When we launched “Think Creative” as part of our 40th anniversary in 2017, some people may have seen it as a one-year campaign slogan.
For many of us, including myself, “Think Creative” is a subtle reminder of the people who make up the company and the way they pull together to solve vexing problems.
That is to be expected. Just look at Creative’s origins.
A little more than 40 years ago, four women decided that U.S. government contracting should not be a business reserved for men. Their ideas for confronting and resolving pressing issues of the day like education were just as good—indeed, much better—than those of established organizations. Today, after work in nearly 100 countries addressing a range of development challenges, that has been proven.
Founder Charito Kruvant, who stepped down in 2017 as CEO, instilled in all of us the ideals of considering different perspectives, being passionate about our work and (of course) thinking creatively.
It is not about exploring alternate approaches for the sake of being different. Instead, it is taking a 360-degree approach that takes in both old and new ideas for the benefit of the people we serve.
Think Creative is in our programming.
At the height of the devastating Boko Haram attacks in Nigeria, more than 2.5 million people—including more than 1 million school-aged children—were displaced by the terrorists.
To respond to the crisis and its atrocities, our team thought creatively and developed a plan to roll out non-formal learning centers, train dedicated community members to be loving, caring classroom instructors and rely on local organizations to manage the locations.
The results: This idea became USAID’s Education Crisis Response program that reached more than 80,000 displaced students with critical social emotional support, basic education and more. Equally important, the model has been adopted by communities and state officials for their independent use, allowing them to reach even more displaced and out-of-school children and youth.
So impressed with the project, USAID named it as one of 10 winners of the prestigious, third-annual 2017 Collaborating, Learning and Adapting Case Competition.
Think Creative is in our innovation process.
Providing quality education in Afghanistan is a challenge even in the best of circumstances. One herculean task is the delivery of new textbooks, teacher guides and assessment materials to schools. Unfortunately, inefficient systems, corruption, an ongoing war and other factors mean too many students never receive the basic materials needed for a modern education.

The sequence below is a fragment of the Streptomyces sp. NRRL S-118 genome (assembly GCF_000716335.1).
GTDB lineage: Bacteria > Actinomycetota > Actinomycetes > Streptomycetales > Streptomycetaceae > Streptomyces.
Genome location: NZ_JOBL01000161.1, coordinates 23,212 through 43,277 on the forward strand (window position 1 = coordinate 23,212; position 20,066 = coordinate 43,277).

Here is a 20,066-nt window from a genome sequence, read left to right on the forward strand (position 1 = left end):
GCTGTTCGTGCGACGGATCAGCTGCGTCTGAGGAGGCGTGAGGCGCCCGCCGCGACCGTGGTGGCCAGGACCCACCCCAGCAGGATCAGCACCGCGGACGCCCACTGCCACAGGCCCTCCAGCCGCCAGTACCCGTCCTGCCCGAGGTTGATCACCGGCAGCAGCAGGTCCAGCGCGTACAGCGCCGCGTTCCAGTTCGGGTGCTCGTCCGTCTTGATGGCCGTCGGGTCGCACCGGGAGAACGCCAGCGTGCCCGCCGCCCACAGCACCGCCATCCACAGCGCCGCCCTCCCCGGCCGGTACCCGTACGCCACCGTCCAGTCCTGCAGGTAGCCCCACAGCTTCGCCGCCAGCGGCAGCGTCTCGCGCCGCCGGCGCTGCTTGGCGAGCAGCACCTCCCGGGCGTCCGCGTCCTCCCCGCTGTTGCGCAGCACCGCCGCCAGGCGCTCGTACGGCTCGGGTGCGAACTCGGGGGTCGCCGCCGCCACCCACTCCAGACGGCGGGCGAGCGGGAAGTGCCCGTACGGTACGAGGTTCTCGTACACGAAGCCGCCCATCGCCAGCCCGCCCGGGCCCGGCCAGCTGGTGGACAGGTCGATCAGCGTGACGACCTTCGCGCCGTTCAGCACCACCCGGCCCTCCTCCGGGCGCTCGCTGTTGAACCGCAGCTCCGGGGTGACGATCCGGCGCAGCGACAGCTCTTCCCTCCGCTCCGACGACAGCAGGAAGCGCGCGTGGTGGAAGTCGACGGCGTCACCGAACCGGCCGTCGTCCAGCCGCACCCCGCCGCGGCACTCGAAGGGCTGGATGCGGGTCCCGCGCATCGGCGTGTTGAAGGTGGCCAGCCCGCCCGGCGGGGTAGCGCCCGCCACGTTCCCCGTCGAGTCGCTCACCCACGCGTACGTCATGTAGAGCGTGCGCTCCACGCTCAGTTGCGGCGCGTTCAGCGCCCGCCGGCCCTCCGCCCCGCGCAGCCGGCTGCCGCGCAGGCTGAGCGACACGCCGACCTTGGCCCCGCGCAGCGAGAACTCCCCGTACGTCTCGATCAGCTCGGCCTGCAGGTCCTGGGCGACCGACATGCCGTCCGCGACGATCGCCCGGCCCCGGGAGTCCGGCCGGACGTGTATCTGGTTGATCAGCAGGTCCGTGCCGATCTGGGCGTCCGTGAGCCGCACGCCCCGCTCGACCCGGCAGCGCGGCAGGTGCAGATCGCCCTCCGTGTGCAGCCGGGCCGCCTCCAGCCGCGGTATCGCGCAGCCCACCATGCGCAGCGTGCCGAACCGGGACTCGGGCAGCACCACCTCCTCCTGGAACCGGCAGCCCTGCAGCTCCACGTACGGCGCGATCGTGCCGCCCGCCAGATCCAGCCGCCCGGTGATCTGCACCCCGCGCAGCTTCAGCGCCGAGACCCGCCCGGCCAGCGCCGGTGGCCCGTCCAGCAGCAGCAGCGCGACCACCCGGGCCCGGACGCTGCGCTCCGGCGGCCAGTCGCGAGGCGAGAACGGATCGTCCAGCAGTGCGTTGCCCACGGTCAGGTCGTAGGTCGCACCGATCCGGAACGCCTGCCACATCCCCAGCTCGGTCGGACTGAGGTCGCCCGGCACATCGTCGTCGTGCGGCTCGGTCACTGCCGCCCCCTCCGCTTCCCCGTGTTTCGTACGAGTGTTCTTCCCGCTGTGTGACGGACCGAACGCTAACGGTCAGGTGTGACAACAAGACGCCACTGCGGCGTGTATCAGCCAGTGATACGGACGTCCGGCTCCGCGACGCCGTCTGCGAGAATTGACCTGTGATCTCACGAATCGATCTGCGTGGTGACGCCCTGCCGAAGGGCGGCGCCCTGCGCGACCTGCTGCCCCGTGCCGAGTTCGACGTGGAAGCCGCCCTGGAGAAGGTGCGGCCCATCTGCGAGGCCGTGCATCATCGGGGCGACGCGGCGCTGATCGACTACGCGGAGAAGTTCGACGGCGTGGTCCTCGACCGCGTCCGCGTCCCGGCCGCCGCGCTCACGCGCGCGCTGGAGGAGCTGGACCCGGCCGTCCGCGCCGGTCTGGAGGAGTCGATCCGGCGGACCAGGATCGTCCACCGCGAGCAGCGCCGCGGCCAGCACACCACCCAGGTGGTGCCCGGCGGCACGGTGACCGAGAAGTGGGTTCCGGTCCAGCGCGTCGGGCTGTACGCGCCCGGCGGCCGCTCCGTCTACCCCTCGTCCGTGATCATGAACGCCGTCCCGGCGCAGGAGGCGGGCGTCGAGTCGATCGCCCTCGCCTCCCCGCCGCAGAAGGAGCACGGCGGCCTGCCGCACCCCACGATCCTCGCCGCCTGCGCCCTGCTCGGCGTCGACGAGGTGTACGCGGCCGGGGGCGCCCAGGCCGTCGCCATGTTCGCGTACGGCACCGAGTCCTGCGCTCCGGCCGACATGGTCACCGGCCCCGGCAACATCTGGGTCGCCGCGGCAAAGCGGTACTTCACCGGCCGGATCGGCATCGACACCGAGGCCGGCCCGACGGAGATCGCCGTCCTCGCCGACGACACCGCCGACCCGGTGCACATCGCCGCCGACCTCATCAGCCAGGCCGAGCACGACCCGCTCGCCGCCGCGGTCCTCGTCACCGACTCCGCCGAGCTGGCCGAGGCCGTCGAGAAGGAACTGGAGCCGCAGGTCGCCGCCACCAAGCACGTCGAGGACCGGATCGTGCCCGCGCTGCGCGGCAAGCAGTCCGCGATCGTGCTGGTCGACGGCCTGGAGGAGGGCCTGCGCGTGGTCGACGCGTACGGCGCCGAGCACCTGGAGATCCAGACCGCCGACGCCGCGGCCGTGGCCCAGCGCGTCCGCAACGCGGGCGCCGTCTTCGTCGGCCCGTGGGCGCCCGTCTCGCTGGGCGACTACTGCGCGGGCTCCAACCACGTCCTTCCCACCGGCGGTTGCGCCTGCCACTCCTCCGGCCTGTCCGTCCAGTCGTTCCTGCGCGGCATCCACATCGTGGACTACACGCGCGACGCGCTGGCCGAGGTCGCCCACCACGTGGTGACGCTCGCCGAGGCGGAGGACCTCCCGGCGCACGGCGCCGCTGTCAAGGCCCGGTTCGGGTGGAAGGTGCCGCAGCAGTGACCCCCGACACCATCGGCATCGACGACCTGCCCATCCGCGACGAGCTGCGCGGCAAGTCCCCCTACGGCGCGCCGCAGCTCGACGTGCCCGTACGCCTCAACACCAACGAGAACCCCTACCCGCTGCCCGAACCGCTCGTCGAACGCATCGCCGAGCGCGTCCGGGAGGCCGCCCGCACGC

Creative’s Development Lab stepped in with a relatively simple solution called “Track and Trace” that identifies and resolves distribution system gaps. Using a blend of mobile application-based and Short Message Service (SMS or text message) data collection systems, drivers, delivery teams and educators use the application to confirm the location and delivery of materials at each step of the way—from the warehouse to the hands of the student.
In 2017, the track and trace technology system was launched in 293 schools and Community-Based Education Centers as part of USAID’s Afghan Children Read project. In the launch phase, 139,284 student textbooks, activity books, teacher guides and continuous assessment books were delivered in Herat and Kabul provinces.
The results: 100 percent of the books made it to the students. Items that were damaged were returned and replaced.
It is in our outreach.
Recently, we launched a three-times-a-year magazine called Think Creative. While organizations are cutting print products, we found that our audiences—from staff members to clients—wanted a magazine. Yes, it also lives online, which greatly expands its distribution. Yes, there is a cost associated with printing and distribution, which is something you will have with any communications product.
From seeing dogged-eared copies on people’s coffee tables to conversation points during client meetings, Think Creative the magazine is a hit.
At the stroke of midnight on April 25, when a new day starts and Creative turns 41 years old, we will continue to Think Creative.